My Eigenharp iPad synth setup is getting insane, but at last is sounding great now, the upside is that there are many very cheap and amazing apps.
To me it’s turning out as a great alternative to hardware synths. The software is written for known devices and can be fully tested and supported by the creators. They don’t have to worry about compatibility problems and host differences, like with AudioUnits and VSTs. With an ultra-high speed MIDI interface like iConnectMIDI, the latency and throughput rates are so low that it feels more like a plugin than like an external synth, transmitting at USB speeds. The Matrix USB/SPDIF interface outputs the audio from the iPad digitally to my Metric Halo ULN-2 where I can mix it in with other audio and listen to it with a world-class headphone amplifier through my wonderful Bowers & Wilkins P5s. The sounds from Animoog, WaveGenerator, Magellan and Sunrizer can totally rival with computer software synths like this. At the same time I also use my Moog Slim Phatty to provide all the goodness of the analog sounds, it’s a great combination.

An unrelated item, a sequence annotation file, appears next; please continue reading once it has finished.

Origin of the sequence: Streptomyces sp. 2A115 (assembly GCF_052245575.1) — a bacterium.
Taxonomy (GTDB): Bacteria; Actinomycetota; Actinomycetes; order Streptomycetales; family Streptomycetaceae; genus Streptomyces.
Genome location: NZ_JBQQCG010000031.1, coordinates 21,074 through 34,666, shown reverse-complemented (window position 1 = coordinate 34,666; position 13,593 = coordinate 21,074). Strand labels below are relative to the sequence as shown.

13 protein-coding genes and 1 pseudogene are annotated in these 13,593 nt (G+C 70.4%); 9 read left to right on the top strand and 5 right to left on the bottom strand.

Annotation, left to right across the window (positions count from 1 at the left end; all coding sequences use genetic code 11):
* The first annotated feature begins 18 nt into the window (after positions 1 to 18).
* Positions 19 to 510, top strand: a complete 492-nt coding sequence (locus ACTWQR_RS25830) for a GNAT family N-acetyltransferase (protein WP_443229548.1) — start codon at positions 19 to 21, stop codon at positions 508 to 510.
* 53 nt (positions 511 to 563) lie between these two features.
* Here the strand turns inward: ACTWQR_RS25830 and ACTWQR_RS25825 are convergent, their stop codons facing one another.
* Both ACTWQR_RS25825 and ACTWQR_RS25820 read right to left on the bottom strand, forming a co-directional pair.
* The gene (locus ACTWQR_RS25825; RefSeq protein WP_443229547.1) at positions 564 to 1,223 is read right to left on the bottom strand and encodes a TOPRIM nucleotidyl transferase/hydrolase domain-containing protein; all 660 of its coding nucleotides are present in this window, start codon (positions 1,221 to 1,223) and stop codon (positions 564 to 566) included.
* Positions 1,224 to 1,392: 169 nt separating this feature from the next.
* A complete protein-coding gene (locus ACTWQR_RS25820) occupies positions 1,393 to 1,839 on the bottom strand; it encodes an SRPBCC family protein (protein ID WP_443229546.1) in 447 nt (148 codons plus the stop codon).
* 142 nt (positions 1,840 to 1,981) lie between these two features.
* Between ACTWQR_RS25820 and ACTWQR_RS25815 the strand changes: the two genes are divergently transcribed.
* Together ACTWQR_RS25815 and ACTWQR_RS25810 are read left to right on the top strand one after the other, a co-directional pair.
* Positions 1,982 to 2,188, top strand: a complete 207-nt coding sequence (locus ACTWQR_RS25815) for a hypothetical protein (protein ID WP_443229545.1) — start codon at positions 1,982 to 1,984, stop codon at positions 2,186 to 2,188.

Sadly, the wires are becoming quite a mess, which is not optimal, but given the quality of the final solution and the affordability of the iPad synths, it’s actually a very economical solution since all the hardware can be reused amongst apps.
Interestingly, the multi-touch screen of the iPad makes synth developers think about per-note expression, which MIDI-centric computer solutions don’t do. The iPad synths might actually be quicker in offering a solution for the full expressivity of the Eigenharp, PPG WaveGenerator already does in its next version (which I’m testing) and it’s planned for Animoog also. I’m sure others will follow soon after that.